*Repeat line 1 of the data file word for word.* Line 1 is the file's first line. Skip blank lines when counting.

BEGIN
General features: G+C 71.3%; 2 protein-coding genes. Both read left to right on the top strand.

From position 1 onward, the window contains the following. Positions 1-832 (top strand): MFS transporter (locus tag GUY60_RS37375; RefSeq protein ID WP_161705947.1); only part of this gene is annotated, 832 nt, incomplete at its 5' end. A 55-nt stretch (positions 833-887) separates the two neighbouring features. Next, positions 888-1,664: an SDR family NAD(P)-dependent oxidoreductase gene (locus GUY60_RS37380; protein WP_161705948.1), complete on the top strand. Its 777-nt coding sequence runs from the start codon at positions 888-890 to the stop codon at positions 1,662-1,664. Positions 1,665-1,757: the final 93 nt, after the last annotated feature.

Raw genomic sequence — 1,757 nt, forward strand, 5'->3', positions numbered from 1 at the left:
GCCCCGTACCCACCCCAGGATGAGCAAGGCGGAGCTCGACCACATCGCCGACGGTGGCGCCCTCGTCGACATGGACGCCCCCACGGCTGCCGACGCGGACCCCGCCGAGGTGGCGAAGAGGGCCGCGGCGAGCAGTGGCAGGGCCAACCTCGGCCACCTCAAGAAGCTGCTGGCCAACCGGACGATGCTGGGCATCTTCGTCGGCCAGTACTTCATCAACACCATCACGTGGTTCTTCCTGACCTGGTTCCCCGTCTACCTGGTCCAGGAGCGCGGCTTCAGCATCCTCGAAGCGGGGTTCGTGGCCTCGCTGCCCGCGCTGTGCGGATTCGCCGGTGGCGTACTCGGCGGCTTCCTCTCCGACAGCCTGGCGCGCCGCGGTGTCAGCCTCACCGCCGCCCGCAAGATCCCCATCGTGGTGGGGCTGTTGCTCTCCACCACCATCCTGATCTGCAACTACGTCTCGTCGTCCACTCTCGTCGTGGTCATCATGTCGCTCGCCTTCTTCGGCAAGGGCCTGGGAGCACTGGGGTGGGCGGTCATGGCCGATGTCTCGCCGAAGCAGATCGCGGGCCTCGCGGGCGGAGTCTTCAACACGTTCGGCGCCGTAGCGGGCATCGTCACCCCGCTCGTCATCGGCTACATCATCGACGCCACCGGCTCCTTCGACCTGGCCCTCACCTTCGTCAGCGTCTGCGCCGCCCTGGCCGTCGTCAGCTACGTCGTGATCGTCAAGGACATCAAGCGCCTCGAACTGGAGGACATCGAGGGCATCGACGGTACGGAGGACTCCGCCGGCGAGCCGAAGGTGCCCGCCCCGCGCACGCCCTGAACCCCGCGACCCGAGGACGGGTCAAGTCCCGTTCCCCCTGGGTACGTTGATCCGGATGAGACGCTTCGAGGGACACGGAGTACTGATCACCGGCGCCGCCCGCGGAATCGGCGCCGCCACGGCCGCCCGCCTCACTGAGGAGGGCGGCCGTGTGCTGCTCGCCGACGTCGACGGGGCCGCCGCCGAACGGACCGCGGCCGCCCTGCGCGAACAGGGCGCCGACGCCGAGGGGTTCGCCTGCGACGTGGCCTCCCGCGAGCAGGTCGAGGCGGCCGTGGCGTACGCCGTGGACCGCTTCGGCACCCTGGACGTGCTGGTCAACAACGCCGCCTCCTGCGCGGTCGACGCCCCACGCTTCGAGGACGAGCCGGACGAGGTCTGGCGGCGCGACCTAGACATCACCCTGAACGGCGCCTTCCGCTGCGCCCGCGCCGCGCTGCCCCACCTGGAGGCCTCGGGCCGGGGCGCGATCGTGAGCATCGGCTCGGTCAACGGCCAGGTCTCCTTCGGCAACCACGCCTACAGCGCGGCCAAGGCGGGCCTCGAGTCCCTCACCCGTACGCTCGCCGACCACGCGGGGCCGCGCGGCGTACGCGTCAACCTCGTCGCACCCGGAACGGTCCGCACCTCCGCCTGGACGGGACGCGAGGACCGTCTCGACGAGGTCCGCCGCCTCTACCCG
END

General features: G+C 71.3%; 2 protein-coding genes. Both read left to right on the top strand.